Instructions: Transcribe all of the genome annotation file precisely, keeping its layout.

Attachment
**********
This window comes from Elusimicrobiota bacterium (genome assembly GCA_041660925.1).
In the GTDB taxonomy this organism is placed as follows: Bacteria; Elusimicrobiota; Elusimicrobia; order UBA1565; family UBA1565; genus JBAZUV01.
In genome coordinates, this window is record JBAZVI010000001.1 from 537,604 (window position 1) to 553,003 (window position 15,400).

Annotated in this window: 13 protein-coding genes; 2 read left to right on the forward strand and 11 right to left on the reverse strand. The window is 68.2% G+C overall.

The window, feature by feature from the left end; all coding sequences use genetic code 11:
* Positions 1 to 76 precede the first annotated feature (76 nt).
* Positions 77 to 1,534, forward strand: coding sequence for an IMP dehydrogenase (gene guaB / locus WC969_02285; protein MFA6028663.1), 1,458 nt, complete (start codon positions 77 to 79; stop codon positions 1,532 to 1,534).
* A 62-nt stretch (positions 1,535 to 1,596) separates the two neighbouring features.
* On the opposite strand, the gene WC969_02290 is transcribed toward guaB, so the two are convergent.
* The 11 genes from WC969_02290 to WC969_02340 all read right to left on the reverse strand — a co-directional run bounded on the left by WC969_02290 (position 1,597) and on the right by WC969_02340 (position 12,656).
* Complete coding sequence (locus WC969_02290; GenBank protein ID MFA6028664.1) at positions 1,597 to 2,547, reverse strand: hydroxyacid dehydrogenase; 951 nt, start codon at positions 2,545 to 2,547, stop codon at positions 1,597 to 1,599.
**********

This window comes from Elusimicrobiota bacterium (genome assembly GCA_041660925.1).
In the GTDB taxonomy this organism is placed as follows: Bacteria; Elusimicrobiota; Elusimicrobia; order UBA1565; family UBA1565; genus JBAZUV01.
In genome coordinates, this window is record JBAZVI010000001.1 from 537,604 (window position 1) to 553,003 (window position 15,400).

Annotated in this window: 13 protein-coding genes; 2 read left to right on the forward strand and 11 right to left on the reverse strand. The window is 68.2% G+C overall.

The window, feature by feature from the left end; all coding sequences use genetic code 11:
* Positions 1 to 76 precede the first annotated feature (76 nt).
* Positions 77 to 1,534, forward strand: coding sequence for an IMP dehydrogenase (gene guaB / locus WC969_02285; protein MFA6028663.1), 1,458 nt, complete (start codon positions 77 to 79; stop codon positions 1,532 to 1,534).
* A 62-nt stretch (positions 1,535 to 1,596) separates the two neighbouring features.
* On the opposite strand, the gene WC969_02290 is transcribed toward guaB, so the two are convergent.
* The 11 genes from WC969_02290 to WC969_02340 all read right to left on the reverse strand — a co-directional run bounded on the left by WC969_02290 (position 1,597) and on the right by WC969_02340 (position 12,656).
* Complete coding sequence (locus WC969_02290; GenBank protein ID MFA6028664.1) at positions 1,597 to 2,547, reverse strand: hydroxyacid dehydrogenase; 951 nt, start codon at positions 2,545 to 2,547, stop codon at positions 1,597 to 1,599.